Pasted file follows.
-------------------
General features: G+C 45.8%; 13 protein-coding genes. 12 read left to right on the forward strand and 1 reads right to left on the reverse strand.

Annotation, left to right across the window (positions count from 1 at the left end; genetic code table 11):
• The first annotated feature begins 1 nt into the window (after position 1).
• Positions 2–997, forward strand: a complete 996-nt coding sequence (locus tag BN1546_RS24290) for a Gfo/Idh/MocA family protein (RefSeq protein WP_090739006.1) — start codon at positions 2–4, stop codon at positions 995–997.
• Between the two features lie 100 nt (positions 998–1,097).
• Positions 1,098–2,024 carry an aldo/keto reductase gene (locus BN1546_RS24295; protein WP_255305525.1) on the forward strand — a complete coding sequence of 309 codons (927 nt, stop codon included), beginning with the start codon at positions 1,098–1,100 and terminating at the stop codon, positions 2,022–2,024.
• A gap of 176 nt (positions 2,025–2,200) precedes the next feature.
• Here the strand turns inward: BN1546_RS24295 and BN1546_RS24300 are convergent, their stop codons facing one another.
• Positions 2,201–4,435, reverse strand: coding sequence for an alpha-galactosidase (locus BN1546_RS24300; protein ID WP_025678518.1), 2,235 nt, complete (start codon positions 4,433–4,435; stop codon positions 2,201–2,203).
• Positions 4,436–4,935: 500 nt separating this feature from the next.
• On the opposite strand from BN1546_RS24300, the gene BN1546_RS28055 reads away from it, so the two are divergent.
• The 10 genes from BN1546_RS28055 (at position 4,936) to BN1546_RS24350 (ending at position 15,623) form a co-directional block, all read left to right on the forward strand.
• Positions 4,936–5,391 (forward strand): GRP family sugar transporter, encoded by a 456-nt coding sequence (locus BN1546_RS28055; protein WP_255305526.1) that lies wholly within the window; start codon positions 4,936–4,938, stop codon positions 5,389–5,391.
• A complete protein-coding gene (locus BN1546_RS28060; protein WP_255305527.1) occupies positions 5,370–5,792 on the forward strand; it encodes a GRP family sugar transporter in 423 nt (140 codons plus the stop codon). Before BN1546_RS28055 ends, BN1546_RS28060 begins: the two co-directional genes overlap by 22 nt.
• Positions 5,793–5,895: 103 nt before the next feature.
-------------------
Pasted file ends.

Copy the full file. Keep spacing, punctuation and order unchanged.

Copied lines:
General features: G+C 45.8%; 13 protein-coding genes. 12 read left to right on the forward strand and 1 reads right to left on the reverse strand.

Annotation, left to right across the window (positions count from 1 at the left end; genetic code table 11):
• The first annotated feature begins 1 nt into the window (after position 1).
• Positions 2–997, forward strand: a complete 996-nt coding sequence (locus tag BN1546_RS24290) for a Gfo/Idh/MocA family protein (RefSeq protein WP_090739006.1) — start codon at positions 2–4, stop codon at positions 995–997.
• Between the two features lie 100 nt (positions 998–1,097).
• Positions 1,098–2,024 carry an aldo/keto reductase gene (locus BN1546_RS24295; protein WP_255305525.1) on the forward strand — a complete coding sequence of 309 codons (927 nt, stop codon included), beginning with the start codon at positions 1,098–1,100 and terminating at the stop codon, positions 2,022–2,024.
• A gap of 176 nt (positions 2,025–2,200) precedes the next feature.
• Here the strand turns inward: BN1546_RS24295 and BN1546_RS24300 are convergent, their stop codons facing one another.
• Positions 2,201–4,435, reverse strand: coding sequence for an alpha-galactosidase (locus BN1546_RS24300; protein ID WP_025678518.1), 2,235 nt, complete (start codon positions 4,433–4,435; stop codon positions 2,201–2,203).
• Positions 4,436–4,935: 500 nt separating this feature from the next.
• On the opposite strand from BN1546_RS24300, the gene BN1546_RS28055 reads away from it, so the two are divergent.
• The 10 genes from BN1546_RS28055 (at position 4,936) to BN1546_RS24350 (ending at position 15,623) form a co-directional block, all read left to right on the forward strand.
• Positions 4,936–5,391 (forward strand): GRP family sugar transporter, encoded by a 456-nt coding sequence (locus BN1546_RS28055; protein WP_255305526.1) that lies wholly within the window; start codon positions 4,936–4,938, stop codon positions 5,389–5,391.
• A complete protein-coding gene (locus BN1546_RS28060; protein WP_255305527.1) occupies positions 5,370–5,792 on the forward strand; it encodes a GRP family sugar transporter in 423 nt (140 codons plus the stop codon). Before BN1546_RS28055 ends, BN1546_RS28060 begins: the two co-directional genes overlap by 22 nt.
• Positions 5,793–5,895: 103 nt before the next feature.